As part of our ongoing blog series highlighting the learnings of our Justice Solutions tour, Jesuit Social Services’ Chairman PATRICIA FAULKNER writes about how Seattle has developed effective interventions to help families where adolescents use violence.
We went to Seattle to look at two interventions developed there to help families where adolescents use violence against their parents and siblings. The Step Up program works with parents and children in groups to help them stop the violence, by gaining insight or learning new ways of dealing with the feelings and behaviours that contribute to the use of violence by children. The 20 week program was developed by Lily Anderson and her colleague Greg Routt.
We were invited to observe a group session with children aged 11 to 18 years and their parents. Participation is most often mandated through a Probation order.
This is but one of a number of alternatives used in King County to help keep children who are arrested in their communities and at home.
The second initiative that drew us to Seattle was a new initiative developed in the same county. The FIRS intervention provides a placement option for children who have been arrested for violence in the home. The average stay for these children is around three to four days. These children are placed in an unlocked detention-like building. Charges have not yet been laid. The aim is to work with the child to agree a safety plan to keep the family free of violence. Once a safety plan has been successfully developed, the case does not proceed – a decision made by the Prosecutor, in collaboration with FIRS staff.
Both Step Up and FIRS continue to be refined and evaluated. They offer ideas for interventions in this space which is sadly poorly served in Victoria.
We discovered other things in Seattle. The Juvenile Court Centre has a variety of services co-located. This includes staff who assess the needs of and risks posed by these children, the probation officers, those who run the detention/ remand centre, the staff who deliver the therapeutic interventions to divert children from prosecution and incarceration, the prosecutors and the judicial officers.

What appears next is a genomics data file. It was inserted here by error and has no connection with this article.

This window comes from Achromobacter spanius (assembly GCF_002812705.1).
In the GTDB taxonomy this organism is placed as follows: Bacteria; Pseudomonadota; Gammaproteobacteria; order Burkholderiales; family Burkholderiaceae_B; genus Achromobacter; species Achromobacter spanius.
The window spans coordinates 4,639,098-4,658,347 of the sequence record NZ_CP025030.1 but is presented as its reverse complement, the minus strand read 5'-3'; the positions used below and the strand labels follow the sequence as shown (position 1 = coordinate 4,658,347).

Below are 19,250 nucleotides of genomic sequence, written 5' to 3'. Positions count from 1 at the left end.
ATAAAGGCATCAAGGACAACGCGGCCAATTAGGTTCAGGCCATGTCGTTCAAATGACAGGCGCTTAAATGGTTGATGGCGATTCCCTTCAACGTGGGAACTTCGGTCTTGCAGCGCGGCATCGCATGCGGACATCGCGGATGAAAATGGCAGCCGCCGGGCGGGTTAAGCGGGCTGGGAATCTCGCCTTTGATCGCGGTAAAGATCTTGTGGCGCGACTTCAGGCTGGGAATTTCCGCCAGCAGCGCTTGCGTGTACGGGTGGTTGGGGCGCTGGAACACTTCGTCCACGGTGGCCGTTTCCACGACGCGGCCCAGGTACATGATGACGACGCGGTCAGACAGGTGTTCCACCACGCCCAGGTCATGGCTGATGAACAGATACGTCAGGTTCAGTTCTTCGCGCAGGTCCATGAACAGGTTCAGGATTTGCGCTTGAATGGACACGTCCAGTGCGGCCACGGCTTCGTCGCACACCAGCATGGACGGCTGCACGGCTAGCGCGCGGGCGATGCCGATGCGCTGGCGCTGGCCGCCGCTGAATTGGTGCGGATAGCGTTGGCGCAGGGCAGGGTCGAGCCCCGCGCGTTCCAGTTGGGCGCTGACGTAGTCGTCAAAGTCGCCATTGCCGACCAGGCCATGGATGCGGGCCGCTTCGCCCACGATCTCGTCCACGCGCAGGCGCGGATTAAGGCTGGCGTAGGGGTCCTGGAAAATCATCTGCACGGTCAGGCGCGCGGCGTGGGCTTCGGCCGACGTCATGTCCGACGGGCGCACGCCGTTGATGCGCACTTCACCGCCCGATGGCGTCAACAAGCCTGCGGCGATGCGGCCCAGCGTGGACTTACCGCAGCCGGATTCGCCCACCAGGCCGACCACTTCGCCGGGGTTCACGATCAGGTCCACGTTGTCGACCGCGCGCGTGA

They share a common goal of returning every child to his or her family as quickly as possible. The Chief Prosecutor, Jimmy Hung, is critical of the traditional adversarial Court processes, believing they do more harm than good. The collaboration between all these parties seems to produce a culture of determination to heal the children, their families and the community.
The county plans to build a new court house building with a new detention facility. There is a strong campaign seeking to stop the building. These community members would rather see the money spent on community strengthening that would allow children to be supported and healed within their families, avoiding the harm that is done through removing children and avoiding the disproportionate burden of harm borne by minority groups.
Seattle’s approach provides much to think about.
- Can we imagine a Victoria where there is no new youth prison? A place where the community has successfully campaigned to stop it?
- Where campaigners have convinced the community that it is a waste of taxpayers’ money and that there is no evidence that it will make the community safer?
- Where campaigners have worked closely with Indigenous leaders and their communities to show that a new prison will increase the disparities in the rates of incarceration of their kids?
- And can we imagine that we are all striving to heal these young people by wrapping services, support and hope around them, their families and their communities?